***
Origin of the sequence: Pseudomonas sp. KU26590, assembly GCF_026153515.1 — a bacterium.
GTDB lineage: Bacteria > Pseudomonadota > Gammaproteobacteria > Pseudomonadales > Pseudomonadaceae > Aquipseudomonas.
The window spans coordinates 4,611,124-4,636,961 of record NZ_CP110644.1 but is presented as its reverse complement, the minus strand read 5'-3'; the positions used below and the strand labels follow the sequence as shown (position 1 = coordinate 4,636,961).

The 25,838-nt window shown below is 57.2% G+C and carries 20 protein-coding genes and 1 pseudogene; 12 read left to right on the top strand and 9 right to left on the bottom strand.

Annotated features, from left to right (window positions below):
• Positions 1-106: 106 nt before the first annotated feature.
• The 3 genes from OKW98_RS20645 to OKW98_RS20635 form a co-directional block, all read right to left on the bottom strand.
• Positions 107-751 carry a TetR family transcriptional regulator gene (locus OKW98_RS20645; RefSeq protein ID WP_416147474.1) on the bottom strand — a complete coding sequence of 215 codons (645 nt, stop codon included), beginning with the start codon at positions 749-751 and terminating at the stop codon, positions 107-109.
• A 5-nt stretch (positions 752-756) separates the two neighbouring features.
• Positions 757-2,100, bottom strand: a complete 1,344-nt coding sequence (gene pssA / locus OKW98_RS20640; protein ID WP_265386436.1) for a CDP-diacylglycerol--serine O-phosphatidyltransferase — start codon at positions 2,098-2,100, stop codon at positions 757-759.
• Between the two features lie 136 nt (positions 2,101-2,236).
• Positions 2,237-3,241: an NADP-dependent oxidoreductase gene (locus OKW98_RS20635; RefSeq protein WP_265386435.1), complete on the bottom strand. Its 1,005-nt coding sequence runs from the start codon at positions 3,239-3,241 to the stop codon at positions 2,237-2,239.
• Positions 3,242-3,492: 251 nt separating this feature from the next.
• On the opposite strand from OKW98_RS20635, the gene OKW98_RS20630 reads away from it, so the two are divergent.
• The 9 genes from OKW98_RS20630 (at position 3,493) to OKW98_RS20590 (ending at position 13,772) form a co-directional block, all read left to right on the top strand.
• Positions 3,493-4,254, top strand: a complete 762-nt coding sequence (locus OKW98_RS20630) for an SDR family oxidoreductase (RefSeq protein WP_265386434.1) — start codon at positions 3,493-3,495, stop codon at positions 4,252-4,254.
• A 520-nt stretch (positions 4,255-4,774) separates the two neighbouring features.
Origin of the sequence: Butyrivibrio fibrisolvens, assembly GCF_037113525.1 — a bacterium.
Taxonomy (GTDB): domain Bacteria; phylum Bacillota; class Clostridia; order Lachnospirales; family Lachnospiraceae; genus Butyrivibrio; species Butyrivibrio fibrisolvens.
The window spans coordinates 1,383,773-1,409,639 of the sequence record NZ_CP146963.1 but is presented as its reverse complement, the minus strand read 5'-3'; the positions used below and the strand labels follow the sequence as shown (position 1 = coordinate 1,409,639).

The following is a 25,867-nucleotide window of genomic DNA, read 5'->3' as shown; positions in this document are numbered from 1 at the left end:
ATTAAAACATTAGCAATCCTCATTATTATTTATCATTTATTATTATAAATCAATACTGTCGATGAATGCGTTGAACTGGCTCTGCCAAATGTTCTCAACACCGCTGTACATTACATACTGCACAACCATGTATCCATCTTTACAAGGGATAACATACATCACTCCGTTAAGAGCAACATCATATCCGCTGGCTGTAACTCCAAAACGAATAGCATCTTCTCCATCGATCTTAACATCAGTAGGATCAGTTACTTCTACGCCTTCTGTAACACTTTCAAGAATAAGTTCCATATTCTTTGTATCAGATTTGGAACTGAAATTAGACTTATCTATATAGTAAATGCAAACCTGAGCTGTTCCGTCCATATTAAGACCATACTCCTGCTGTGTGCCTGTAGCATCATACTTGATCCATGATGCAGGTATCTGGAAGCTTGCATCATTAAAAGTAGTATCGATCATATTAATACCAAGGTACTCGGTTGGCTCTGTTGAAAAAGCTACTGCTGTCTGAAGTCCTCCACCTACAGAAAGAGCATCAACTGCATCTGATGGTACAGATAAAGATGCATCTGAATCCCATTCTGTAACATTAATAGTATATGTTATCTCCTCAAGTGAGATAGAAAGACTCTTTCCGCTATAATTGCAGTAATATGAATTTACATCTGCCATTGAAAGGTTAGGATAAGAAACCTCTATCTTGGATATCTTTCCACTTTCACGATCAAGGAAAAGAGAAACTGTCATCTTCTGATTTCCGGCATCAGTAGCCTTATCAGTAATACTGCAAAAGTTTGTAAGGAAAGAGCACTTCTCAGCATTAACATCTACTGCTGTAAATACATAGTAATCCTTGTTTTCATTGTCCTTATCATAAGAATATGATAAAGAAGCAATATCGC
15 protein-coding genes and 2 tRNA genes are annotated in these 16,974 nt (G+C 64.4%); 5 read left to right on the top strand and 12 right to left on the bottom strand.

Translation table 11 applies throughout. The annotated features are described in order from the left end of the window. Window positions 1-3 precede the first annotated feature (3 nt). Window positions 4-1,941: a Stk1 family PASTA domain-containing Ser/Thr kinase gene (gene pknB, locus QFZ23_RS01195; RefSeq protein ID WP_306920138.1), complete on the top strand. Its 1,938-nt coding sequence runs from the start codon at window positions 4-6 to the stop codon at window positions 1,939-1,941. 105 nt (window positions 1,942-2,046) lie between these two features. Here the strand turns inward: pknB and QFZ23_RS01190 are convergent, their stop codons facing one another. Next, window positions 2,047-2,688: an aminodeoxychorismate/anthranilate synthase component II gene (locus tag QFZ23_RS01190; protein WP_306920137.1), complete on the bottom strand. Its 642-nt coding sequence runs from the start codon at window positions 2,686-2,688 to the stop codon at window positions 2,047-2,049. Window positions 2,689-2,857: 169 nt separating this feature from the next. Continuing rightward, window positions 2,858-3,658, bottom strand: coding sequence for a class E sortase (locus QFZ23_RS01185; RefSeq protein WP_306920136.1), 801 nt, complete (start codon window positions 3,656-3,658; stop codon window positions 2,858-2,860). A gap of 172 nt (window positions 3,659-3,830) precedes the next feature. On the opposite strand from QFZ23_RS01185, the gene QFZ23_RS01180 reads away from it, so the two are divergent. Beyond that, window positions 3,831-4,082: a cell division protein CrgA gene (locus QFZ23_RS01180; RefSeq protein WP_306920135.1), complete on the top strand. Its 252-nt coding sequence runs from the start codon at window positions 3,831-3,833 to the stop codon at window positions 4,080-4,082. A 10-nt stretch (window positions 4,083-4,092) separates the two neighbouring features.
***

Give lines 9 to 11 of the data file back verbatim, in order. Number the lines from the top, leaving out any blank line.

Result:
• A 5-nt stretch (positions 752-756) separates the two neighbouring features.
• Positions 757-2,100, bottom strand: a complete 1,344-nt coding sequence (gene pssA / locus OKW98_RS20640; protein ID WP_265386436.1) for a CDP-diacylglycerol--serine O-phosphatidyltransferase — start codon at positions 2,098-2,100, stop codon at positions 757-759.
• Between the two features lie 136 nt (positions 2,101-2,236).